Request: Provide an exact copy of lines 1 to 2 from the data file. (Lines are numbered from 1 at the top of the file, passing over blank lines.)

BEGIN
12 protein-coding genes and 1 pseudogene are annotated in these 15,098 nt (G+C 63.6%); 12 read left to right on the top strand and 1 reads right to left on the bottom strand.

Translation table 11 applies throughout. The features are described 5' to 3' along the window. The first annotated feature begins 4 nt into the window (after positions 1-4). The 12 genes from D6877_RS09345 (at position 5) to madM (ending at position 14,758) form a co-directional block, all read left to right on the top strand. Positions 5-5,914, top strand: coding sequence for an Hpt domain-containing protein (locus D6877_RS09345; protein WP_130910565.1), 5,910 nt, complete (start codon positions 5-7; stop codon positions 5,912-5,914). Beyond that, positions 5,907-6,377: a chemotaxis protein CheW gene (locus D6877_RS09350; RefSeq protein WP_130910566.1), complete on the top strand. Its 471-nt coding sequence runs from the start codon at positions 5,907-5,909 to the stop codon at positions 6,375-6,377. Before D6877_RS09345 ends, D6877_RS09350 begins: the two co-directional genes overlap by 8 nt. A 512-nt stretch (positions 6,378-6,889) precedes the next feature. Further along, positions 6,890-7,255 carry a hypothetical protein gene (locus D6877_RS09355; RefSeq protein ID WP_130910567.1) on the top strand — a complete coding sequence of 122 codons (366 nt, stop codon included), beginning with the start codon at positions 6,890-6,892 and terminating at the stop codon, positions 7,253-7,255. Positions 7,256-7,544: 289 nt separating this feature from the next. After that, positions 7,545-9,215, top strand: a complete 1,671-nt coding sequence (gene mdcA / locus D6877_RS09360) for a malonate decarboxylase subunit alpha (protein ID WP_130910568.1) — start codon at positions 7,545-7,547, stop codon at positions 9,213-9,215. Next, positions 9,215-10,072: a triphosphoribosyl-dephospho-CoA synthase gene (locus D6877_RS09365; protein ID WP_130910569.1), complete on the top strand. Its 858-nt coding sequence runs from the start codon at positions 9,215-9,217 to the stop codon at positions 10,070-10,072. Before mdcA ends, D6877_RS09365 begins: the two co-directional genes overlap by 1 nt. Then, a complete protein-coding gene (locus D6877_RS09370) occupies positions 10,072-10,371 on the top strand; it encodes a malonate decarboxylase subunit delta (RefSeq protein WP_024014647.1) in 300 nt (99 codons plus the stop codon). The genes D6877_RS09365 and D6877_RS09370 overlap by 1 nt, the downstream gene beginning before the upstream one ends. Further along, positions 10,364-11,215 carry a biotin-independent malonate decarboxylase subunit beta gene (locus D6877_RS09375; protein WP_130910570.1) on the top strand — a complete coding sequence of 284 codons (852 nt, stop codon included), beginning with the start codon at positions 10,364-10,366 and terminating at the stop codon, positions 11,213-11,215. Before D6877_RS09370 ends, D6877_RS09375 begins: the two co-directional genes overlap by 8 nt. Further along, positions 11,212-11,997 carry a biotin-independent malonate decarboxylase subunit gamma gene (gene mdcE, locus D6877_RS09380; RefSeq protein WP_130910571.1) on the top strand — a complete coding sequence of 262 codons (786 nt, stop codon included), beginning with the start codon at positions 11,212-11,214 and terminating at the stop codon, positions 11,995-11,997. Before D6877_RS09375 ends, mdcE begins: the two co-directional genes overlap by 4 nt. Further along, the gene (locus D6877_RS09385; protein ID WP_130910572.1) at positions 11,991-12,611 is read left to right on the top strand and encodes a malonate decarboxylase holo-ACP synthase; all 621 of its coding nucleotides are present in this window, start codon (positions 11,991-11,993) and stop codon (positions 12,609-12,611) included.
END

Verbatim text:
12 protein-coding genes and 1 pseudogene are annotated in these 15,098 nt (G+C 63.6%); 12 read left to right on the top strand and 1 reads right to left on the bottom strand.

Translation table 11 applies throughout. The features are described 5' to 3' along the window. The first annotated feature begins 4 nt into the window (after positions 1-4). The 12 genes from D6877_RS09345 (at position 5) to madM (ending at position 14,758) form a co-directional block, all read left to right on the top strand. Positions 5-5,914, top strand: coding sequence for an Hpt domain-containing protein (locus D6877_RS09345; protein WP_130910565.1), 5,910 nt, complete (start codon positions 5-7; stop codon positions 5,912-5,914). Beyond that, positions 5,907-6,377: a chemotaxis protein CheW gene (locus D6877_RS09350; RefSeq protein WP_130910566.1), complete on the top strand. Its 471-nt coding sequence runs from the start codon at positions 5,907-5,909 to the stop codon at positions 6,375-6,377. Before D6877_RS09345 ends, D6877_RS09350 begins: the two co-directional genes overlap by 8 nt. A 512-nt stretch (positions 6,378-6,889) precedes the next feature. Further along, positions 6,890-7,255 carry a hypothetical protein gene (locus D6877_RS09355; RefSeq protein ID WP_130910567.1) on the top strand — a complete coding sequence of 122 codons (366 nt, stop codon included), beginning with the start codon at positions 6,890-6,892 and terminating at the stop codon, positions 7,253-7,255. Positions 7,256-7,544: 289 nt separating this feature from the next. After that, positions 7,545-9,215, top strand: a complete 1,671-nt coding sequence (gene mdcA / locus D6877_RS09360) for a malonate decarboxylase subunit alpha (protein ID WP_130910568.1) — start codon at positions 7,545-7,547, stop codon at positions 9,213-9,215. Next, positions 9,215-10,072: a triphosphoribosyl-dephospho-CoA synthase gene (locus D6877_RS09365; protein ID WP_130910569.1), complete on the top strand. Its 858-nt coding sequence runs from the start codon at positions 9,215-9,217 to the stop codon at positions 10,070-10,072. Before mdcA ends, D6877_RS09365 begins: the two co-directional genes overlap by 1 nt. Then, a complete protein-coding gene (locus D6877_RS09370) occupies positions 10,072-10,371 on the top strand; it encodes a malonate decarboxylase subunit delta (RefSeq protein WP_024014647.1) in 300 nt (99 codons plus the stop codon). The genes D6877_RS09365 and D6877_RS09370 overlap by 1 nt, the downstream gene beginning before the upstream one ends. Further along, positions 10,364-11,215 carry a biotin-independent malonate decarboxylase subunit beta gene (locus D6877_RS09375; protein WP_130910570.1) on the top strand — a complete coding sequence of 284 codons (852 nt, stop codon included), beginning with the start codon at positions 10,364-10,366 and terminating at the stop codon, positions 11,213-11,215. Before D6877_RS09370 ends, D6877_RS09375 begins: the two co-directional genes overlap by 8 nt. Further along, positions 11,212-11,997 carry a biotin-independent malonate decarboxylase subunit gamma gene (gene mdcE, locus D6877_RS09380; RefSeq protein WP_130910571.1) on the top strand — a complete coding sequence of 262 codons (786 nt, stop codon included), beginning with the start codon at positions 11,212-11,214 and terminating at the stop codon, positions 11,995-11,997. Before D6877_RS09375 ends, mdcE begins: the two co-directional genes overlap by 4 nt. Further along, the gene (locus D6877_RS09385; protein ID WP_130910572.1) at positions 11,991-12,611 is read left to right on the top strand and encodes a malonate decarboxylase holo-ACP synthase; all 621 of its coding nucleotides are present in this window, start codon (positions 11,991-11,993) and stop codon (positions 12,609-12,611) included.